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© Author(s) 2012. CC Attribution 3.0 License.

Abstract or Description

Multigenerational oxidation chemistry of atmospheric organic compounds and its effects on aerosol loadings and chemical composition is investigated by implementing the Two-Dimensional Volatility Basis Set (2-D-VBS) in a Lagrangian host chemical transport model. Three model formulations were chosen to explore the complex interactions between functionalization and fragmentation processes during gas-phase oxidation of organic compounds by the hydroxyl radical. The base case model employs a conservative transformation by assuming a reduction of one order of magnitude in effective saturation concentration and an increase of oxygen content by one or two oxygen atoms per oxidation generation. A second scheme simulates functionalization in more detail using group contribution theory to estimate the effects of oxygen addition to the carbon backbone on the compound volatility. Finally, a fragmentation scheme is added to the detailed functionalization scheme to create a functionalization-fragmentation parameterization. Two condensed-phase chemistry pathways are also implemented as additional sensitivity tests to simulate (1) heterogeneous oxidation via OH uptake to the particle-phase and (2) aqueous-phase chemistry of glyoxal and methylglyoxal. The model is applied to summer and winter periods at three sites where observations of organic aerosol (OA) mass and O:C were obtained during the European Integrated Project on Aerosol Cloud Climate and Air Quality Interactions (EUCAARI) campaigns. The base case model reproduces observed mass concentrations and O:C well, with fractional errors (FE) lower than 55 % and 25 %, respectively. The detailed functionalization scheme tends to overpredict OA concentrations, especially in the summertime, and also underpredicts O:C by approximately a factor of 2. The detailed functionalization model with fragmentation agrees well with the observations for OA concentration, but still underpredicts O:C. Both heterogeneous oxidation and aqueous-phase processing have small effects on OA levels but heterogeneous oxidation, as implemented here, does enhance O:C by about 0.1. The different schemes result in very different fractional attribution for OA between anthropogenic and biogenic sources.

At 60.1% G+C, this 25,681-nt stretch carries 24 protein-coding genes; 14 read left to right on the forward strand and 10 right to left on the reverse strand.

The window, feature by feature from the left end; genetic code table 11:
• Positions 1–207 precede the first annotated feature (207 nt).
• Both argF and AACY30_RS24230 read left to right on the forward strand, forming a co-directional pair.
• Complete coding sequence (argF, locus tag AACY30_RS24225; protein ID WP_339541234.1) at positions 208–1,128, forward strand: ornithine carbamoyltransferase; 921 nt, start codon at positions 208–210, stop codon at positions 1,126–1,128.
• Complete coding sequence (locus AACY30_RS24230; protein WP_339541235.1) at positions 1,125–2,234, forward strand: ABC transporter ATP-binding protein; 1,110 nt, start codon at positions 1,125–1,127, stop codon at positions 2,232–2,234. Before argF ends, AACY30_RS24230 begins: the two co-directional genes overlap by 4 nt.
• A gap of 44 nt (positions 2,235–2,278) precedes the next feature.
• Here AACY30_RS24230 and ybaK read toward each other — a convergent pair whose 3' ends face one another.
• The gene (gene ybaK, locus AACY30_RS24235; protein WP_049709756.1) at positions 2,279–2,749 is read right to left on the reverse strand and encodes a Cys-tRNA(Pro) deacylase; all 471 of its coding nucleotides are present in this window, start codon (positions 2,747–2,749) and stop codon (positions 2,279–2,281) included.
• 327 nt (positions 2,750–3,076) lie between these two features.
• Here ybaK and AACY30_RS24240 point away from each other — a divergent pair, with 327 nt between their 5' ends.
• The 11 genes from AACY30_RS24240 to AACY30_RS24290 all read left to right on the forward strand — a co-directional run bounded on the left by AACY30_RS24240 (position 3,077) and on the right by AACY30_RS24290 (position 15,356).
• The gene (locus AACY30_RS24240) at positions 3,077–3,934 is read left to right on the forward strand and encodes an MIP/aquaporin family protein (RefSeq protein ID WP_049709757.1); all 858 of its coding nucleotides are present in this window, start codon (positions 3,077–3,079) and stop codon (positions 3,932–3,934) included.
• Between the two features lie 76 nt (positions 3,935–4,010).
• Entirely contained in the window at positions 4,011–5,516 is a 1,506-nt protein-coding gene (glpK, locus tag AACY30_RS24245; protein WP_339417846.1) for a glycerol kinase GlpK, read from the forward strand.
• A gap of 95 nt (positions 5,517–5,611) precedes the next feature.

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Published In

Atmospheric Chemistry and Physics, 12, 10797-10816.